Most people would never realize that I am closer to Thelonious Monk than to any other artist. 

What connects us is a vision of composition and its forms, music psychology, and our articulation of the ensemble as a trashing field for new information. 

With an illustration of silence, not as a moment of absence, or a space for resting, but as a vital field where musical ideas exist as a result of what was played before and afterward.  Silence.

New Haven, Connecticut, July 10, 2017
Wadada Leo Smith


The Thelonious.

A pure creative visionary

An inspiration that arcs straight across the structured invisible world.
From the Kilimanjaro plains to the dancing banks of the Mississippi river basin.

His talented descendants set along the sloping light-fields as he instructed with the piano, And what he played, with his hands no more than 3 millimeters just beneath the surface, Etched in sonic waves, the concepts we comprehended. 

Logic and bold strategies illuminated his message; and with each tone that he cast forth Changed the way the water appeared, its color, depth, activity, and the velocity density; 

Our knowledge rising from each equation that he chose to unveil.


The Thelonious.

Every day, I sit on your doorstep
Hearing the mystery of creative music unfold.

Now, I rise higher.

In this life
I am closer to you than to any other artist.

Not in the way you inform your music practice and ensemble intelligence.

Maybe that too.

But how we calculate inspiration.

New Haven, Connecticut, July 10, 2017
Wadada Leo Smith


In the 1950s, I began to think of myself as a composer after getting my first trumpet and writing my first piece at the age of 12. I started buying records by Bird, Dizzy, Monk and others, and out of everything I heard, it was Monk, his ideas of a band and composition, that were the closest to what I dreamed of being as an artist. His history of composition and his knowledge of how to use sound were a prime motivator, really, for me wanting to be a composer. I would go back and forth between him and Duke Ellington on this, but Monk had the upper hand in the end. Perhaps I was influenced by hearing of Duke saying that, when listening to Monk, he thought of Monk as the young him.

From early on, I was aware of this idea that you have to choose between being a composer or a performer and felt that this was a false myth. I knew of people - Monk being one, Duke another and John Lewis a third - all these people, who were equally fluent in the language of composition and in creating music in performance and, from the outset, I wanted to be one of them. Not doing one or the other but doing both.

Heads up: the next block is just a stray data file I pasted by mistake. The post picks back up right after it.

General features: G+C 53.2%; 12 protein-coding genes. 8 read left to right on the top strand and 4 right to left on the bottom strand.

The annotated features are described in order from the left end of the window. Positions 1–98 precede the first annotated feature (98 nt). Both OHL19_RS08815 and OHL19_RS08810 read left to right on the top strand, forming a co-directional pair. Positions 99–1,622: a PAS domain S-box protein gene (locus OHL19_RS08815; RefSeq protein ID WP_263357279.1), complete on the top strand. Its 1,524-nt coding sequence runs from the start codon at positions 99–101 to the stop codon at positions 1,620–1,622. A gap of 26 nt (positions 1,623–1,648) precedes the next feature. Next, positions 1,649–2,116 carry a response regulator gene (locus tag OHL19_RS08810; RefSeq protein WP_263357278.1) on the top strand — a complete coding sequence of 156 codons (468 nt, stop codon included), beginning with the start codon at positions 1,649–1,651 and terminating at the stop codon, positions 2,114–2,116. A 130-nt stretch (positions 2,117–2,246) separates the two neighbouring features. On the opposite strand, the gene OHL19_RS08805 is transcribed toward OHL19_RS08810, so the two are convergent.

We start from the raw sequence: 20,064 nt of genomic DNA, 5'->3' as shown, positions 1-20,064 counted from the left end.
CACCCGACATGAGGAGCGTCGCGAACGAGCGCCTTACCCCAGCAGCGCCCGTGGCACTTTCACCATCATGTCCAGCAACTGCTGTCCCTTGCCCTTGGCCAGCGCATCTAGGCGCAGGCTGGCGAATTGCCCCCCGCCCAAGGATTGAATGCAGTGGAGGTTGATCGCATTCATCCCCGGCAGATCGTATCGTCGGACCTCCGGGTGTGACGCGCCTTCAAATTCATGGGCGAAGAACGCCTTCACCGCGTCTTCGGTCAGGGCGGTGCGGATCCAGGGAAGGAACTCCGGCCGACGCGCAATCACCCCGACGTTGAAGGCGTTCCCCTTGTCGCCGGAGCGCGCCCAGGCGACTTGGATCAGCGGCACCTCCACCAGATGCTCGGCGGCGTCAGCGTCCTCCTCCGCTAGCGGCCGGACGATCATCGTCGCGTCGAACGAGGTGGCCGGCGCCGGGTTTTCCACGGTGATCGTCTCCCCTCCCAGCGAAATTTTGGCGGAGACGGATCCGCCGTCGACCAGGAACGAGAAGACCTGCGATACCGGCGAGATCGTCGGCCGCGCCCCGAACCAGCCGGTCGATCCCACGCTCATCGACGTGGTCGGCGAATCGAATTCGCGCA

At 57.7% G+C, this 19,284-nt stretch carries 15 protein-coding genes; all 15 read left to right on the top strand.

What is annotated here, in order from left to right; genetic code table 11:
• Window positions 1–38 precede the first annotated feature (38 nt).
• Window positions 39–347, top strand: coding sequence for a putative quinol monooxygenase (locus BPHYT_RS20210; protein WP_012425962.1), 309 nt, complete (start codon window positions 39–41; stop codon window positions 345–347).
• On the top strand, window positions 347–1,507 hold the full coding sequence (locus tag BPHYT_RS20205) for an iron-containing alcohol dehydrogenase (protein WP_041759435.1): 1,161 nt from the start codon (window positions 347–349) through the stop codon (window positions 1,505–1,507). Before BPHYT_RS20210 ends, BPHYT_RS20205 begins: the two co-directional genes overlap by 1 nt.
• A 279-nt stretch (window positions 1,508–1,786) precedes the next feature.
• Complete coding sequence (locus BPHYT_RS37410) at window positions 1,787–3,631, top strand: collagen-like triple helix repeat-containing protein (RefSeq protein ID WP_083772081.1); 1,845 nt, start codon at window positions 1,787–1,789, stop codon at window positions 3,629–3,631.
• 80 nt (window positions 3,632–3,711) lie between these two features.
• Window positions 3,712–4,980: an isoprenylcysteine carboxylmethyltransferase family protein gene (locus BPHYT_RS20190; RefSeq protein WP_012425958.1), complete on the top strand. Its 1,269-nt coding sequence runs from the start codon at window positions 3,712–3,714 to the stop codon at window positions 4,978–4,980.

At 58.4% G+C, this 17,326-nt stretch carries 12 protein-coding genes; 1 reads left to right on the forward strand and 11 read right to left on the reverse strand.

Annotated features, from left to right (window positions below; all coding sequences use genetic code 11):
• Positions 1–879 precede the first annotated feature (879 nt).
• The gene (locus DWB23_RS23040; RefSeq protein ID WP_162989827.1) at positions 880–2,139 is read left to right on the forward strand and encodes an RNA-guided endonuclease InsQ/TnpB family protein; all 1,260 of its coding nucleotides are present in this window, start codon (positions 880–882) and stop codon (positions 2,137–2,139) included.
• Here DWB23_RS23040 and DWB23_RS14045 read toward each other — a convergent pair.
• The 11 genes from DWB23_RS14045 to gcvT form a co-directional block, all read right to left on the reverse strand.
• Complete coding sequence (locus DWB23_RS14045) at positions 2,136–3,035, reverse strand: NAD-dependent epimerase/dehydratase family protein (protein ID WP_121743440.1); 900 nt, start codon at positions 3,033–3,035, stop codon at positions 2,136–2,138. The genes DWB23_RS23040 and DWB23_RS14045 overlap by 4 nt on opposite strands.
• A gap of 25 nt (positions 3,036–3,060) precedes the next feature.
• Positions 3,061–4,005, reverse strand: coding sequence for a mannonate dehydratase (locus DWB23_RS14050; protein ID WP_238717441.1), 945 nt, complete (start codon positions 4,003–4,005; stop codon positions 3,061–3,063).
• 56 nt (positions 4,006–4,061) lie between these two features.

Monk´s ideas, the way he used sound, the way he sent out the sound, always impressed me. He does not use full two-hand chords - he finds the most relevant notes in those chords and uses those. And they are not harmonic progressions that he is throwing out to people. It is actually something much more profound - he is shaping the overall sound of his own playing or that of his band. He is altering the composition and the overall sound to fit the moment, constantly moving away from the piece and adding to it.

The essence of Monk is, I believe, in his solo performances. Even in live performances with his band, he always played unaccompanied solos. So what does that mean? To me, that means that Monk now has a chance to be as fluent as he can be in his own musical language without any other distractions; he does not have to play with anybody - he plays with himself. All those pieces, the solo music, follow the primary formula of the compositions, but they all stray, they all lead to expansions and further explorations - allowing the compositions to grow and become renewed each time he plays them.

An album of Monk´s that I have been particularly fond of for a long time is Thelonious Alone In San Francisco, whichI bought in the 1960s while still in the military. Although it is a live recording, all of the performances included there are quite short. Monk turns his compositions into these little gems of beautiful piano music that could not be played on anything else but the piano in the way in which he played them.

About 25 years ago, I received a compilation of 81 transcriptions by Bill Dobbins of Monk´s solo performances. I´ve been playing music out of that book for my own satisfaction ever since. I did not play this music to prepare for a performance or to base a recording on it, I played it as a way of connecting with Monk´s ideas, knowing that if I spent 45 minutes or an hour playing over Monk´s compositions, then that would start to give me a very fluent idea about my own notes, about rhythm and melody. The way in which I play Monk´s melodies on this recording, they are all personal: they are not based on chord progressions, they evolve essentially by proportion - long notes, short notes. Each of them is played, they move, in a way in which I can celebrate his melody, but seen through my expression of it, showing the uniqueness of how I think about his music just as Monk showed his uniqueness every time he played.

Another reason why I feel a real affinity to Monk is that he was the only major jazz musician who was not, in his early years, working steadily. There are lots of myths and theories about why that was the case, but the fact that he was not doing a lot of performing gave him sufficient time to do his own research. People like Sonny Rollins, John Coltrane and Miles Davis would go over to his house and ask him to show them something - and he would. He would show them stuff on the piano that they would later transform to use inside of their own music. So, this seems very much like my own early New Haven years, after I came out here in 1970. I did not perform much at all until the last 20 years or so. I spent a lot of time researching what my language was, turning it into the Ankhrasmation music theory and notation system. And people like Pheeroan akLaff, Anthony Davis, Mark Dresser, Joe Fonda, Gerry Hemingway and Bobby Naughton would come by for information. I was like a person not in exile, forced exile, but in some kind of retrieve, developing the information that I needed to have for taking my journey. In part, this is why I feel a closeness between Monk´s tradition and mine.

New Haven, Connecticut, July 10, 2017
Wadada Leo Smith    

Ruby, My Dear